Thousands of opponents of socialist convicted felon President Luiz Inácio Lula da Silva stormed his offices and the headquarters of the Congress and Supreme Federal Tribunal (STF) of Brazil on Sunday, reportedly demolishing the facades of two of the three buildings and causing “irreparable” damage to priceless artifacts in the chambers.
The riot in Brasilia occurred while Lula himself was in Sao Paulo state assessing the damage of recent floods. Lula, in a public statement following police action to subdue the protesters, announced an official “federal intervention” in Brasilia – consolidating the public security powers of several agencies into the hands of a hand-picked, top-level official – and accused police of acting in “bad faith” in failing to prevent the protesters from storming the buildings.
The incident is an offshoot of months of protests following the October presidential election that saw Lula narrowly defeat then-incumbent President Jair Bolsonaro in two rounds of voting. Most protesters support Bolsonaro but, more broadly, oppose Lula’s victory as illegitimate on several grounds, including his multiple convictions on charges of corrupt acts occurring during his first two terms as president. An audit of the 2022 runoff presidential election, which featured only Bolsonaro and Lula as candidates, by the Armed Forces of Brazil concluded that no guarantee could be made of the absence of fraud or irregularities.
Protesters also accuse the STF, particularly its head justice Alexandre de Moraes, of intervening in the election by censoring mentions of Lula’s corruption case and silencing Bolsonaro supporters through fines and police raids.
Lula’s inauguration on January 1 occurred without major incident and Lula used his powers to immediately begin undoing Bolsonaro policies, most notably sharply limiting civilian access to firearms. Last month, Lula’s pick for justice minister, Flavio Dino, referred to anti-Lula protest groups as “incubators of terrorism.”
Many of the protesters convening in Brasilia on Sunday are part of a movement demanding that the nation’s military oust Lula. They insist that their demand is not for a coup d’etat, but for a “military intervention” they say the Brazilian constitution provides for in the event of an illegitimate election.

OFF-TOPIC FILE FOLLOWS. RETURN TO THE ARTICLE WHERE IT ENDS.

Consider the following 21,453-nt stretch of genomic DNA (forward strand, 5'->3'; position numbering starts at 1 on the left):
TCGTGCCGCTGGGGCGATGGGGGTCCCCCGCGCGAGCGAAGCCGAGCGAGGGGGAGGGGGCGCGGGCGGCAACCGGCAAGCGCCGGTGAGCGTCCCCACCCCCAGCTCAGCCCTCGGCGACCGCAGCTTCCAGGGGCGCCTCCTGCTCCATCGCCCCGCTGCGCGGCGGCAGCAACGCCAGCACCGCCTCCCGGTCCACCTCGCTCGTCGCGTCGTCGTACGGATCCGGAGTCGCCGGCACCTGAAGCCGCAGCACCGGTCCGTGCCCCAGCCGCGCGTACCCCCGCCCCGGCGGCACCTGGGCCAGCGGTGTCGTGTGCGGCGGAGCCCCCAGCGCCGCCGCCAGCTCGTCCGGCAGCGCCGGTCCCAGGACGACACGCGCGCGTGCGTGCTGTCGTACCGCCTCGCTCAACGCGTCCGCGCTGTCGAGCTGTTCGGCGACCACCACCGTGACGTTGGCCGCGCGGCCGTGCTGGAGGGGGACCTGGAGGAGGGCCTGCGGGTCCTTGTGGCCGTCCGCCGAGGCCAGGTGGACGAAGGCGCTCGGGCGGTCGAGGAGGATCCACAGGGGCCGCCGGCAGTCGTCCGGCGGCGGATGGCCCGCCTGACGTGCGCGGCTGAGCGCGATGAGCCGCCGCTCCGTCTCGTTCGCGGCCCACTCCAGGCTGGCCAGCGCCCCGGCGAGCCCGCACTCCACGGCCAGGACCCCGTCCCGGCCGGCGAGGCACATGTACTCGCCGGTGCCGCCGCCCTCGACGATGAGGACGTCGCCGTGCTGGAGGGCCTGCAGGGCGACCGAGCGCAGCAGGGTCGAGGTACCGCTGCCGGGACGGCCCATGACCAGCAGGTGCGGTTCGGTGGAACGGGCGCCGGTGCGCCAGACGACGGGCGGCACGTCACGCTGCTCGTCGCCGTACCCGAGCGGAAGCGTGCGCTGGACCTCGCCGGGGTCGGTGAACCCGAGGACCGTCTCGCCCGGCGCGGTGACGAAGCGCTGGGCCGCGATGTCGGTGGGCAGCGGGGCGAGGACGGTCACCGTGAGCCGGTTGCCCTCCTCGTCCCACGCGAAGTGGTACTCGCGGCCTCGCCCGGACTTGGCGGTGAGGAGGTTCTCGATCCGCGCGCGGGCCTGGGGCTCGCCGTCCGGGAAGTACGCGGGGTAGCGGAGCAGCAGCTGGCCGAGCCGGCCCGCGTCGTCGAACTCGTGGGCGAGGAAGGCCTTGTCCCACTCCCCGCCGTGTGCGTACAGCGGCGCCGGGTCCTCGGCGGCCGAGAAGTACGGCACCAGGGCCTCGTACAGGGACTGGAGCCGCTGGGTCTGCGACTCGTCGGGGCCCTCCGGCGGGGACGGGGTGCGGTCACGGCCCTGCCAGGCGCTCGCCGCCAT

Some protesters shared videos on social media during the event on Sunday urging the military to “save us from communism.”
Forças armadas faça se cumprir a constituição! Cumpra sua missão! Salve o Brasil da corrupção! Livra nosso país do comunismo! Hoje 7/01/23 Brasília! pic.twitter.com/QpwcytIxKd
— Juliana a Sincera (@julianaSL7) January 8, 2023
The Brazilian news network Jovem Pan reported that what began as a peaceful protest on Sunday against Lula veered out of control as “nearly 100” buses from around the country drove into the capital, overwhelming the number of police in the streets. The protesters tore down a barricade keeping them off of the Congressional building’s esplanade and climbed atop it, storming its roof while hundreds of others destroyed the glass facade below. The mob succeeded despite police attempting to hold back the wave of people with tear gas.
The protesters reportedly chanted slogans such as “Brazil is ours!”
Once in the building, protesters set part of the Congress on fire, and destroyed several offices. Authorities have not yet at press time estimated the total damage to the building, though multiple Brazilian news outlets have cited eyewitness accounts to conclude it was significant.
Supporters of Jair Bolsonaro set the National Congress on fire. pic.twitter.com/L9YxACQtYt
— Amichai Stein (@AmichaiStein1) January 8, 2023
At the STF, the nation’s top court, Jovem Pan documented shouts of “break everything, people!”
ATENTADOS EM BRASÍLIA: Prédio do STF tem o andar térreo e o plenário complemente destruídos. Servidores da segurança foram ameaçados e documentos oficiais podem ter sido extraviados. Vídeo: George Marques. pic.twitter.com/NAPmiJqvms
— Renato Souza (@reporterenato) January 8, 2023